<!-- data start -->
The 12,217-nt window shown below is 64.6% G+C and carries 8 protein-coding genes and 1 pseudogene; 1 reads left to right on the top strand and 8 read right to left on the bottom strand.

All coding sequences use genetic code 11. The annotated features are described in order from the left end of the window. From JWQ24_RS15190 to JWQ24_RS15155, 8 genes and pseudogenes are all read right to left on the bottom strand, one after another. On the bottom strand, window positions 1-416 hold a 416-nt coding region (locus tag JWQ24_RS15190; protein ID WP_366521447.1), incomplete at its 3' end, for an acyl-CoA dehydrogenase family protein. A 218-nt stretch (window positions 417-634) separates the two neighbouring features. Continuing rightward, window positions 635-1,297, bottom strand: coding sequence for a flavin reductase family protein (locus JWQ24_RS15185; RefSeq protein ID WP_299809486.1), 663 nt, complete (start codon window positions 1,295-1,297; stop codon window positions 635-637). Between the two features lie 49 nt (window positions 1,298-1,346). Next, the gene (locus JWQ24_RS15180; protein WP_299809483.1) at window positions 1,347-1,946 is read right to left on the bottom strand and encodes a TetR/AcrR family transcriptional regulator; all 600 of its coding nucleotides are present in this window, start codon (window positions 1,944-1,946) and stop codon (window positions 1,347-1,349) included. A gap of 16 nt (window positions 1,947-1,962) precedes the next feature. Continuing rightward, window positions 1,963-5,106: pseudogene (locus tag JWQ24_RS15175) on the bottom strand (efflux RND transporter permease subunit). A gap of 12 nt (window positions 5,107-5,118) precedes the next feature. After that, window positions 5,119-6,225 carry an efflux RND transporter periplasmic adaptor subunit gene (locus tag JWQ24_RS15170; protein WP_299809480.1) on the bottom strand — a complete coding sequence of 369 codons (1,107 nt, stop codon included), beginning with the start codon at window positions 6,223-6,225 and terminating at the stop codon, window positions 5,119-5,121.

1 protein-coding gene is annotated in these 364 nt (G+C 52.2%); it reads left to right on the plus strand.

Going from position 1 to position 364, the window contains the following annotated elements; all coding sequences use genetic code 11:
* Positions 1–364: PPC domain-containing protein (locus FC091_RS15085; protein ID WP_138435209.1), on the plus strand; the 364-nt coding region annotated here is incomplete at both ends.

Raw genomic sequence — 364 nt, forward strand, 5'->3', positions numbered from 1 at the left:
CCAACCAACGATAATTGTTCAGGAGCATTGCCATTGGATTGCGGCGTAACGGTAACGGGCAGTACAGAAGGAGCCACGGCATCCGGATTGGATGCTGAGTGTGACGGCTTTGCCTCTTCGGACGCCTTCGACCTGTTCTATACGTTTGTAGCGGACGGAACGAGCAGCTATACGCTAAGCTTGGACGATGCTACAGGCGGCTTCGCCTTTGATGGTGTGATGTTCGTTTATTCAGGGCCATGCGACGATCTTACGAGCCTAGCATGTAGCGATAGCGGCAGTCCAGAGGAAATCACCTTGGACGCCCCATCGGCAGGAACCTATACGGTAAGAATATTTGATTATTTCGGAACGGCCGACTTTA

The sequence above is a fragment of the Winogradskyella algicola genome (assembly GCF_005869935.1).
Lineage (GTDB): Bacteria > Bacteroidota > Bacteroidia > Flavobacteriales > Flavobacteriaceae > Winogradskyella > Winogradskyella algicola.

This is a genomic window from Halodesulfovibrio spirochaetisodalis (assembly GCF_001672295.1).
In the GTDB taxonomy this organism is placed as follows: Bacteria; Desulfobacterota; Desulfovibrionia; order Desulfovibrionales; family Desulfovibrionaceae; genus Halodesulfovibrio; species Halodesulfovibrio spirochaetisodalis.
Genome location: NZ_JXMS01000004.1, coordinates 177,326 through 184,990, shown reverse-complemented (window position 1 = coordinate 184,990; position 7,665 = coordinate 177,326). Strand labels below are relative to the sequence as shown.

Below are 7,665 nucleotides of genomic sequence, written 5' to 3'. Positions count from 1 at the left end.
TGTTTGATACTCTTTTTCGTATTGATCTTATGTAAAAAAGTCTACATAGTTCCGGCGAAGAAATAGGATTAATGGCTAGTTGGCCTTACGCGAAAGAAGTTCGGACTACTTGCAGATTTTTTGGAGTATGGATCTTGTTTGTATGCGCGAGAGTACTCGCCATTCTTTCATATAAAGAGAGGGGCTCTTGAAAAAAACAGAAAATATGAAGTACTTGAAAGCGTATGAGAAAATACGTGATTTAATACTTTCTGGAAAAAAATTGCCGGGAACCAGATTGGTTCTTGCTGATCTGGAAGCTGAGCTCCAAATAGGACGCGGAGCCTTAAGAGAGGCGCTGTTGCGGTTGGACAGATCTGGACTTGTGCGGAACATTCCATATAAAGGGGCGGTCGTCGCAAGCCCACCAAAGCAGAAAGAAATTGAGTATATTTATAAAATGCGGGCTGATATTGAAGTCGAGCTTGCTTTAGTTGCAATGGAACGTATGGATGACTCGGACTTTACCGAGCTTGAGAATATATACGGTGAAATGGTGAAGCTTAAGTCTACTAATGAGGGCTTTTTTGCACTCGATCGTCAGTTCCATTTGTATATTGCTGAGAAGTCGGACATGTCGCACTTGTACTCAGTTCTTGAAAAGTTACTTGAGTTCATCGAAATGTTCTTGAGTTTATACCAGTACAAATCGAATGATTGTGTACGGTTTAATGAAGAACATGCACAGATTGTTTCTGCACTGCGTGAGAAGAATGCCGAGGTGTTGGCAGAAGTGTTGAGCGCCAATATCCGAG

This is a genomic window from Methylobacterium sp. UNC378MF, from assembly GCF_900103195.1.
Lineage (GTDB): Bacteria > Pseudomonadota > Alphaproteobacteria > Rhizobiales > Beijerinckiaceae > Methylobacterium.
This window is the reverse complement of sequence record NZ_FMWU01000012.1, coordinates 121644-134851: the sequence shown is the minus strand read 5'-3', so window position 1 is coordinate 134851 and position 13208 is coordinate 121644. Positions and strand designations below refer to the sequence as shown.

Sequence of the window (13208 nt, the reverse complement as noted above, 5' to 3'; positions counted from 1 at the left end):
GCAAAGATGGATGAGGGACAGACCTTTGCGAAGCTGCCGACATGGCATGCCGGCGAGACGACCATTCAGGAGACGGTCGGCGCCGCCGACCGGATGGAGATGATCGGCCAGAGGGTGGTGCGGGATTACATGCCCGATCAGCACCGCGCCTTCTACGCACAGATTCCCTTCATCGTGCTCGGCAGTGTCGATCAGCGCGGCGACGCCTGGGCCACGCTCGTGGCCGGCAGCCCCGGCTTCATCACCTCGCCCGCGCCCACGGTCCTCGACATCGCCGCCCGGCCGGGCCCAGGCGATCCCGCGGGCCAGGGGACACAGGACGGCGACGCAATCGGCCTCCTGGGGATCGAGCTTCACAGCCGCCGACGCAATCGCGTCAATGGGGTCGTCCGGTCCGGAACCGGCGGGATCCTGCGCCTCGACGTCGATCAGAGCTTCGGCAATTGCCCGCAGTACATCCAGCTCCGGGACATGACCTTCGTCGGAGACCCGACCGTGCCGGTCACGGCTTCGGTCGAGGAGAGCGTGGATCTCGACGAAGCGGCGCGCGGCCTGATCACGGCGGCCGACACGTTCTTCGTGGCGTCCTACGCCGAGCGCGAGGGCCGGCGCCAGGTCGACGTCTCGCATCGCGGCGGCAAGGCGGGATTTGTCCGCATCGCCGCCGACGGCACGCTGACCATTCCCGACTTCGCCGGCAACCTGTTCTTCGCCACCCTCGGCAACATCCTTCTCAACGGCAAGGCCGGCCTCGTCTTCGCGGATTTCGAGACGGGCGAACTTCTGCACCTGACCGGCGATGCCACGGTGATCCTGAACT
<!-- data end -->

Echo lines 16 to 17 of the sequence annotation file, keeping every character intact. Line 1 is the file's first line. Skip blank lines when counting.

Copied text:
Lineage (GTDB): Bacteria > Pseudomonadota > Alphaproteobacteria > Rhizobiales > Beijerinckiaceae > Methylobacterium.
This window is the reverse complement of sequence record NZ_FMWU01000012.1, coordinates 121644-134851: the sequence shown is the minus strand read 5'-3', so window position 1 is coordinate 134851 and position 13208 is coordinate 121644. Positions and strand designations below refer to the sequence as shown.